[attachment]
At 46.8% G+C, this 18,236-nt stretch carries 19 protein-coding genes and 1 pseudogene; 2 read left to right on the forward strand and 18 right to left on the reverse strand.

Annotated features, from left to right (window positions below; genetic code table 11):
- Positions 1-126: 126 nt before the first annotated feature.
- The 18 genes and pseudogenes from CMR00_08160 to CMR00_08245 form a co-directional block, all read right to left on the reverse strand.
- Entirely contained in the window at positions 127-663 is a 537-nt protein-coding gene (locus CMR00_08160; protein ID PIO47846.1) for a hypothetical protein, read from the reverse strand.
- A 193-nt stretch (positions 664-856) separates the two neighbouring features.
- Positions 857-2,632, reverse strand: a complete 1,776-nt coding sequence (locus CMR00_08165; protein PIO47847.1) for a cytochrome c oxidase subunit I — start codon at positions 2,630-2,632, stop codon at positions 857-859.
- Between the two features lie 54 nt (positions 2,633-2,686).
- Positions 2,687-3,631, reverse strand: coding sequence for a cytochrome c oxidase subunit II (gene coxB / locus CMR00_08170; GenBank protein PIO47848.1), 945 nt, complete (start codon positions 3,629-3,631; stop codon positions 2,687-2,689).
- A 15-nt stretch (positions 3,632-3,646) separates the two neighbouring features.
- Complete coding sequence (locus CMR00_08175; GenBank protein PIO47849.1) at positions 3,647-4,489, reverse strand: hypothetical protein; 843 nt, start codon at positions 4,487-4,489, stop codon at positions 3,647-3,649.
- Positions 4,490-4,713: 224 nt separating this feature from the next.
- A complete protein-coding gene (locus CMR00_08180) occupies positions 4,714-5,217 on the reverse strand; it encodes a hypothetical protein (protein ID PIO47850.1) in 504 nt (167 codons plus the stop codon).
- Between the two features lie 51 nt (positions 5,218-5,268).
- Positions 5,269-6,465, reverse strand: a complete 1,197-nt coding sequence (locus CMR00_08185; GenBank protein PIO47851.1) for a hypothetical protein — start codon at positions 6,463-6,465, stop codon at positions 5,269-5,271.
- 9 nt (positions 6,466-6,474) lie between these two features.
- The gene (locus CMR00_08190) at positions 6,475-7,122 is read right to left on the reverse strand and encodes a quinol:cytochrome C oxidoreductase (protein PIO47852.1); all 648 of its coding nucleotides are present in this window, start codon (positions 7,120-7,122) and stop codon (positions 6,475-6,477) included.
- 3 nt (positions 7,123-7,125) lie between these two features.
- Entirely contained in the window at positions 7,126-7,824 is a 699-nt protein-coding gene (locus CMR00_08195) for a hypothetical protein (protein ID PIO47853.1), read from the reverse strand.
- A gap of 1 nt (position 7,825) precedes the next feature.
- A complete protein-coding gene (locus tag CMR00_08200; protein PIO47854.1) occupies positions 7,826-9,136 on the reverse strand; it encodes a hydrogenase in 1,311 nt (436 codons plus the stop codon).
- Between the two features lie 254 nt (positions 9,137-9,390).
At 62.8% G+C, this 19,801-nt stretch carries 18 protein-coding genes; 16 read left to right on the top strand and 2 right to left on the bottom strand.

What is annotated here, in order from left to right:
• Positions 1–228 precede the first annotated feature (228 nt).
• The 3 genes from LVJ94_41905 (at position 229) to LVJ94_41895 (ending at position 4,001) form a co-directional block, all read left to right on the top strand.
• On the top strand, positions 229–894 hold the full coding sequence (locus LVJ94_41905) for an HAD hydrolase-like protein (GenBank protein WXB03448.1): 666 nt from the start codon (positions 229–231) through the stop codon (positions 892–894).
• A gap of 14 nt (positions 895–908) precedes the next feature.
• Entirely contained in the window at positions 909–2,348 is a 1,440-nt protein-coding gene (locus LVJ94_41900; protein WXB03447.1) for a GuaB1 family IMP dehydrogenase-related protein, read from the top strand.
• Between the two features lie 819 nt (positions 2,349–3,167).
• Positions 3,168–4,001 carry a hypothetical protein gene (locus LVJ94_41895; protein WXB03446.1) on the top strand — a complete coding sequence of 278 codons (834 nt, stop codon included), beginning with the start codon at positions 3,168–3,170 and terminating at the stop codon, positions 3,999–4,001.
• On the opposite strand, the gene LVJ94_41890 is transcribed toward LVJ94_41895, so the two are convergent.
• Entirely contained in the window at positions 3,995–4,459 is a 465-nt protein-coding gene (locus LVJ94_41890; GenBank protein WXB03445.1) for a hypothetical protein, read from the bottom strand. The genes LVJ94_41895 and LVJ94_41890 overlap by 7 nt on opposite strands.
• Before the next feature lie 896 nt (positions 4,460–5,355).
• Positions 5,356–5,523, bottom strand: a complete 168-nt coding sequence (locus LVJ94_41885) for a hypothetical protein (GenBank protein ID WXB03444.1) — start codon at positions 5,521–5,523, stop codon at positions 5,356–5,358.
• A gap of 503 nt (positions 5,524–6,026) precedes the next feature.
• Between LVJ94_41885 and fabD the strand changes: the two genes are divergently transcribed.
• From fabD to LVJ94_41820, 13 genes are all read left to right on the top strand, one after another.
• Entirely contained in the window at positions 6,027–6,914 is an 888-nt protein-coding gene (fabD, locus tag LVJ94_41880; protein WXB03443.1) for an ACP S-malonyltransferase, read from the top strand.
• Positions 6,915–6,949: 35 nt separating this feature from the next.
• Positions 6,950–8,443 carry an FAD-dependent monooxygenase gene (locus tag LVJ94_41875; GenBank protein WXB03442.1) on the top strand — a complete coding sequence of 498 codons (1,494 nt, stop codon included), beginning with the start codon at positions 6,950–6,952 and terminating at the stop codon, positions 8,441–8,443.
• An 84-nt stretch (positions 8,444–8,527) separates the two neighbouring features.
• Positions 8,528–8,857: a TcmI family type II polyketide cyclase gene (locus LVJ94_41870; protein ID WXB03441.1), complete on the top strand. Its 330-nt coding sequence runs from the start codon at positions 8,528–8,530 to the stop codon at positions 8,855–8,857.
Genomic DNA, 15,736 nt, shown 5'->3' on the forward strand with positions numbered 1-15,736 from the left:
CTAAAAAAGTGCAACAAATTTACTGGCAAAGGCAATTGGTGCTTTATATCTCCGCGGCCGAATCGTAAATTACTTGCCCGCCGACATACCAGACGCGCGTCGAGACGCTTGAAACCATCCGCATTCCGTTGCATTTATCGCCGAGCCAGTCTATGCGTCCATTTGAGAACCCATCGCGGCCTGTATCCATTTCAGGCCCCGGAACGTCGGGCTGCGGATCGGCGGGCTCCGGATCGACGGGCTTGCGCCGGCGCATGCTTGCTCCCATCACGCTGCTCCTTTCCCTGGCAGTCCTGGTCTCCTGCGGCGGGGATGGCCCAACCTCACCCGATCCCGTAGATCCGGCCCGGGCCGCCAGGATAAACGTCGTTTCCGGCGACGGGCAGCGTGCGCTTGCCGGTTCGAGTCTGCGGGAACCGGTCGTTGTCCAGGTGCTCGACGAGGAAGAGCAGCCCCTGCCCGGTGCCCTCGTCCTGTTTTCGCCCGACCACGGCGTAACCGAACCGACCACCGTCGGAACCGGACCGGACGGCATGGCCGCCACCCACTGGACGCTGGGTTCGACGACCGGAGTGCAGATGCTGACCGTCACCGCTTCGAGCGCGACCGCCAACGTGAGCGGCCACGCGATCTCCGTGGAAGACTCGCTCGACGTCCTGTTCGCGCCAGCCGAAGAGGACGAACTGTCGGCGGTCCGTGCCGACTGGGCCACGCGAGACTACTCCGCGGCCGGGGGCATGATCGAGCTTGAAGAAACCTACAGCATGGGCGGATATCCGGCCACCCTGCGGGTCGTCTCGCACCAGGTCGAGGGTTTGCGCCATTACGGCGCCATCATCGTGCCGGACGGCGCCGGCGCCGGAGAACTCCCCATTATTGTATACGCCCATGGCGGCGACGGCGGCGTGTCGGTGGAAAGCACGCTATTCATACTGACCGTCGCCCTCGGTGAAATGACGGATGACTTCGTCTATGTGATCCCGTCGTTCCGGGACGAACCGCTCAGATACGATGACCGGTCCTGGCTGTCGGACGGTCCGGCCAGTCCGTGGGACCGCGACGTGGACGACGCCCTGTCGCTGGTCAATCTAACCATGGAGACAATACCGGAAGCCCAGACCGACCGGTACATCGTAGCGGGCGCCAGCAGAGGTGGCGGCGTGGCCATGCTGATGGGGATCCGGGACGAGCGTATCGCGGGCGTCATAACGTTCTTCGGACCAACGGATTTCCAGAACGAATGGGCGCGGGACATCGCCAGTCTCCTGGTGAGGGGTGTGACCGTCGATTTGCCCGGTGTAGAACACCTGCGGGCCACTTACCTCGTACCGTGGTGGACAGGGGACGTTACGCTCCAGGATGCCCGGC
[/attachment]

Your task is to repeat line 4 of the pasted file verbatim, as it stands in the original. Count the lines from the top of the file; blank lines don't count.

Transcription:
- The 18 genes and pseudogenes from CMR00_08160 to CMR00_08245 form a co-directional block, all read right to left on the reverse strand.